Theatre in Wales

Theatre, dance and performance reviews

A Look-back On Two Years

Theatre in Wales: Comment

Dramatists, Directors, Writers , Culture in a Time of Pandemic , March 3, 2022
Theatre in Wales: Comment by Dramatists, Directors, Writers In Istvan Szabo's great film “Mephisto” an actor confronts a writer. The writer, modelled on Thomas Mann, is in exile in the USA. “It's all right for you”, says the star of theatre, “you can leave and carry on. If I leave I have no audience, I have nothing.”

Writers have carried on. Admittedly festivals and signings have withered but book sales have risen after years of decline. The true cost paid by actors and dancers with scant professional life or livelihood will never be known. But all will know tales of despair and illness.

To write an article each week was not a substitute for life. But it made a point of structure in the event-less weeks of lock-down. In a time of “Monday/noneday” and “Thursday/blursday” they offered a psychological anchor.

Several sequences appeared over the long, long weeks. "Summing It Up" and "101 Nights to Remember" looked back over years of performance. Radio reviews caught voices of the moment. No one was more eloquent than Sir Nicholas Hytner, reviewed January 2021.

“If this crisis has revealed anything, it is the thing that has been missed most, the thing that has caused most pain to a hell of a lot of people has been the absence of what we do together. Some want to watch theatre, some want to watch sport, and some want to dance. It's a terrible, terrible deprivation to millions that they can't dance, or go to a cafe, or go to a restaurant.”

To look again at this sequence of commentary is to reminded of a unique time.

* * * *

Since the re-openings my former pattern has returned, around one night out a week, thirty performances in all. The Torch is on tour this month to acclaimed reviews. Simon Nehan, a formidable stage presence, has been unseen for too long. He performs in Cardigan on 7th March. I shall not be there.

Aberystwyth Arts opened its doors as soon as it was able. At its box office we are welcomed by smiles that, even behind the masks, are manifest.

Theatr Mwldan has remained sealed all day as a public place of entry. Its box office has never re-opened for human contact.

The curators at Aberystwyth in June 2021 gave us an exhibition of 500 all-media artworks made by 148 artists, professional and amateur, during lock-down. The gallery walls in Cardigan have shown no art to its public.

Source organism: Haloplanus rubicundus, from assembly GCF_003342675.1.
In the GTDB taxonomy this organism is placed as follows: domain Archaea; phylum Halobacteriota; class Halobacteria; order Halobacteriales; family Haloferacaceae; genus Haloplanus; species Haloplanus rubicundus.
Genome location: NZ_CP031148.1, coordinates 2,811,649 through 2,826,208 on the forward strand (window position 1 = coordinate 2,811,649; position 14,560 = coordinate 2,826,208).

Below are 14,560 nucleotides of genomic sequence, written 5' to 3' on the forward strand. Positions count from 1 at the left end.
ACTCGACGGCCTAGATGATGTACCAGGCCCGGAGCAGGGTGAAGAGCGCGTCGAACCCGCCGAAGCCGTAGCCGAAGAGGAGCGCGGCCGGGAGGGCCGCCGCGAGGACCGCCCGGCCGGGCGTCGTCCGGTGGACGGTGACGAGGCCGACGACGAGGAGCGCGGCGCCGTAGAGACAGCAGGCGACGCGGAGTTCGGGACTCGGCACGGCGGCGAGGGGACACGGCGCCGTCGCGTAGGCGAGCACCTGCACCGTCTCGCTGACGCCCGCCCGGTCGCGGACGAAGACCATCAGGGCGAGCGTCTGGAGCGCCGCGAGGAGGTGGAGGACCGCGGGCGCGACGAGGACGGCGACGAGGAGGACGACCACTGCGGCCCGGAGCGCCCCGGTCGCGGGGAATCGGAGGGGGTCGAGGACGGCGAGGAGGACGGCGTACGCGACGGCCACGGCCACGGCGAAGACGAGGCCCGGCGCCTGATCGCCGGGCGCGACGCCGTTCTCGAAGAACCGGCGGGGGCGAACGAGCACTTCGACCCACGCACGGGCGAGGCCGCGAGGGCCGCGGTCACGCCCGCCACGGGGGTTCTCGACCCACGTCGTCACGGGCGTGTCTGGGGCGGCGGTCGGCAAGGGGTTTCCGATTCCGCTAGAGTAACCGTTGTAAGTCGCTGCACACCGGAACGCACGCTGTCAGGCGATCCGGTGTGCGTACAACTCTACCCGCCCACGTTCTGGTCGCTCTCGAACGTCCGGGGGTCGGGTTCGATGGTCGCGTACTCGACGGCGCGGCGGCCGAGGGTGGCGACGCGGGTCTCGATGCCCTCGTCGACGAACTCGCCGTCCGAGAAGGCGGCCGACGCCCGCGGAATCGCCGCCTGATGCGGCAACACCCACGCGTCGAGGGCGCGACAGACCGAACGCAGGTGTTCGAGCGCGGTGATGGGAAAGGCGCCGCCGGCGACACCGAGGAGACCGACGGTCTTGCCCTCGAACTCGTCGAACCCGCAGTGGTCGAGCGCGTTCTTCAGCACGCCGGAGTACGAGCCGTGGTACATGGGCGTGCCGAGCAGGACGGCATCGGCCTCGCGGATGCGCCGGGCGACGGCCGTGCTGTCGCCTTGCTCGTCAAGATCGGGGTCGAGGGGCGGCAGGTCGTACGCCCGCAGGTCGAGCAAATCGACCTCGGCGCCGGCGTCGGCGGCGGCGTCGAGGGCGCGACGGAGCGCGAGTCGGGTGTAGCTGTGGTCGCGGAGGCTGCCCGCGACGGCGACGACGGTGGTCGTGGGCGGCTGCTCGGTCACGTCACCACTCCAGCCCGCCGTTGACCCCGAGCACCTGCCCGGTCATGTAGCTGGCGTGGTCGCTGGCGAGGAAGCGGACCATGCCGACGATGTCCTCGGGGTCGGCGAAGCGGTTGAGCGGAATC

Society has behaved well in the last two years, to a greater degree than the social psychologists had anticipated. The overwhelming majority has put up with all the deprivations. On March 2nd I joined an audience once again, all masked voluntarily, not under legal obligation. I had my temperature checked before entry to the foyer. I, like all, complied.

Theatr Mwldan is a public space financed in the public sphere whose obligation is to the public. Its management should comply with the law and behave as every other venue. Its role is not to be a private issuer of private regulations. The management next week denies access to the triple-vaccinated for “Carwyn”. Even with display of a negative test, until a few days ago there was no entry without showing a utility bill or a passport.

The insinuation was clear; we are all untrustworthy, theatre-goers all suspect as cheats. This extended to children down to the age of eleven.

The atmosphere will not be great with an audience likely to be miniscule. To be present at all is to endorse a management with this attitude to its fellow citizens.

* * * *

As a guide to the articles:

16 April 2021: Diversity in the Productions of Welsh Theatre

"The state of Wales, decades behind England, has great difficulty with diversity in theatre. This is a large topic and not an easy one. Diversity in theatre has different strands."

07 April 2021: Lockdown and the Insufficiency of Watching Television